As we prepare for the 28th Screen Actors Guild Awards, Backstage is breaking down this year’s film and television ensemble work for your consideration. For more voting guides and roundups, we’ve got you covered here.
Main cast: Adam Driver, Lady Gaga, Salma Hayek, Jack Huston, Jeremy Irons, Jared Leto, Al Pacino
Casting by: Kate Rhodes James and Teresa Razzauti
Directed by: Ridley Scott
Written by: Roberto Bentivegna (based on the book by Sara Gay Forden)
Distributed by: United Artists Releasing
One of the introductory lines in “House of Gucci” doubles as a descriptor of its award-winning cast members: “It was a name,” says Patrizia Gucci, nee Reggiani, “synonymous with wealth, style, power.” So high is the pedigree of this film’s ensemble and so entertaining are their performances that you’ll end up thoroughly starstruck, from the opening moments to the shocking conclusion.
Following up her Oscar-winning “A Star Is Born” success by going in a diametrically opposite direction, Lady Gaga stuns as Patrizia, aka Lady Gucci, aka the Black Widow. Convicted of orchestrating the murder of her ex-husband Maurizio Gucci in 1995, Patrizia makes for a perfectly salacious subject, especially since little is known about her life prior to the well-publicized hit. Gaga gets to inhabit her youth, humanize a woman the global media was eager to villainize, and still embody a juicy character. She channels 1980s Italian extravagance as only a true diva can, pulling off the elusive trick of making every line and gesture, no matter how expressive, look effortless.
She leads an ensemble cast that, in director Ridley Scott’s hands, paints a wickedly fabulous version of this chapter in Gucci’s history. As Maurizio, the reluctant would-be heir to the company, Adam Driver expands his repertoire once again, finding vulnerability and pathos in a tragic figure. Not only do he and Gaga effectively navigate the couple’s dramatic ups and downs over the course of years, but they also highlight their characters’ flaws, making it difficult for viewers to pick a side.
Complicating Patrizia’s bid for power, and eventually becoming collateral damage, are the other Guccis: a stately Jeremy Irons as Rodolfo, a dastardly, charming Al Pacino as chairman Aldo, and an unrecognizable Jared Leto as aspiring designer Paolo. The latter is caked in prosthetics, plus facial hair and a bald cap; but it’s his over-enunciated, over-the-top line deliveries that make the family’s black sheep the most memorable character in the film. Leto invites us to laugh at poor Paolo before finally rendering him so pitiable it hurts.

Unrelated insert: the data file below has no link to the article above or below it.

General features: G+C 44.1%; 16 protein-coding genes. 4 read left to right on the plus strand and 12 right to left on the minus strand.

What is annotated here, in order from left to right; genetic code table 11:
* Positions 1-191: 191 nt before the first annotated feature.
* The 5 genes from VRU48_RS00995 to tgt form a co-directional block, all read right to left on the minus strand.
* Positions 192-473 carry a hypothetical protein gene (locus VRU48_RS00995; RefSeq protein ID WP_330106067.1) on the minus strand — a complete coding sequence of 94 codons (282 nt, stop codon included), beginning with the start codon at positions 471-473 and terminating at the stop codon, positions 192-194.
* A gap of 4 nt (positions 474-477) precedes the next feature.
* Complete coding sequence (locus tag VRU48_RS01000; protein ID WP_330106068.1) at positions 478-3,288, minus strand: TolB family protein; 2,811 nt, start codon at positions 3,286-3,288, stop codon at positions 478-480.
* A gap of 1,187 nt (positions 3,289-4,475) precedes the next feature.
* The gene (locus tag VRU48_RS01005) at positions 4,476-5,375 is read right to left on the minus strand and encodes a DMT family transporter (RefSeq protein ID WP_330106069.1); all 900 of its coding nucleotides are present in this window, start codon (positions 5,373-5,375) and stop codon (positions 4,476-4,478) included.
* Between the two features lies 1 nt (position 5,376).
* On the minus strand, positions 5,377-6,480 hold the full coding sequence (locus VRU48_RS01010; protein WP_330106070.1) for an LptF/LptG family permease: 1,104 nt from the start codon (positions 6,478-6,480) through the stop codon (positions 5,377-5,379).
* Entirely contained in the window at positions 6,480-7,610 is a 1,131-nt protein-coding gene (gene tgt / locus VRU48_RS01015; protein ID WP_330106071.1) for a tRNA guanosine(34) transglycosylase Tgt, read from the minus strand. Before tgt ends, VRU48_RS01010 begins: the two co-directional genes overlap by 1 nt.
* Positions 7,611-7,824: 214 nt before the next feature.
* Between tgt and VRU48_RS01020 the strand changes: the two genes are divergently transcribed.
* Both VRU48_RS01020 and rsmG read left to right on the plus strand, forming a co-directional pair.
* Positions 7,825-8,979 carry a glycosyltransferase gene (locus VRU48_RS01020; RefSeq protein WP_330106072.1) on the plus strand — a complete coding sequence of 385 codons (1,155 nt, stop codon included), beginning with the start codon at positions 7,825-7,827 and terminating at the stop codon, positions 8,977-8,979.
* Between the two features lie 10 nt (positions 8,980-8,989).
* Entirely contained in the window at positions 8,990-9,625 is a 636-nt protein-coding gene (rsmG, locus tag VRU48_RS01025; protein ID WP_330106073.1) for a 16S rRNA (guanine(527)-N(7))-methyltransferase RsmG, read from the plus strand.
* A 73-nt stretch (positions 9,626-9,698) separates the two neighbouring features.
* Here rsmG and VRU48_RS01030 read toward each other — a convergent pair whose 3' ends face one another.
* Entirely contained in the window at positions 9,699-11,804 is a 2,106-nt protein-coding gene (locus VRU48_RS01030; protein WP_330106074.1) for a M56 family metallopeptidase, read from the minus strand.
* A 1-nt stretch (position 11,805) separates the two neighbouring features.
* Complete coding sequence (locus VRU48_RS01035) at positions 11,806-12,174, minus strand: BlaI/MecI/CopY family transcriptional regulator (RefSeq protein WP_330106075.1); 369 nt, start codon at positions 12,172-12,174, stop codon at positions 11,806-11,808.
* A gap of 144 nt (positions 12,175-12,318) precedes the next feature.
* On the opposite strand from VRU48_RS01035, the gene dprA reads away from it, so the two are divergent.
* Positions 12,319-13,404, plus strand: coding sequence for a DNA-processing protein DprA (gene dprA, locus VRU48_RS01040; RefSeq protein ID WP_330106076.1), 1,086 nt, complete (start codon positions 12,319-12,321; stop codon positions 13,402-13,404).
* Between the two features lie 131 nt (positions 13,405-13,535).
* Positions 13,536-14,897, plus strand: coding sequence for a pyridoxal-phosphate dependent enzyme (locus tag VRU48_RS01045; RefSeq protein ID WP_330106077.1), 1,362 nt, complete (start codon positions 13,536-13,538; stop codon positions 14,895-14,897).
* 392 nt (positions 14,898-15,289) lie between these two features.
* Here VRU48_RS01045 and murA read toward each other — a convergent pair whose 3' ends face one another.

Salma Hayek, meanwhile, receives one of this season’s funniest film introductions as Patrizia’s friend—and psychic—Pina. Understated yet intense, Hayek walks the line between campy and utterly serious in her scenes with Gaga. The two convey genuine menace while clearly having the time of their lives.
Jack Huston plays his cards close to the vest as Domenico De Sole, the family’s confidante-turned-traitor; Camille Cottin shakes up the story as Paola Franchi, Maurizio’s childhood friend; and Reeve Carney makes a grand entrance as a young Tom Ford, the designer who revitalized the Gucci brand while dooming the family.
You get the sense that Shakespeare would have admired “House of Gucci”—for the film’s meditations on human hubris that make it a tragedy, but also for its ability to weave in comedy. Let this cast’s absurd Italian accents wash over you, and you’re in for a fun, fabuloso time at the cinema.
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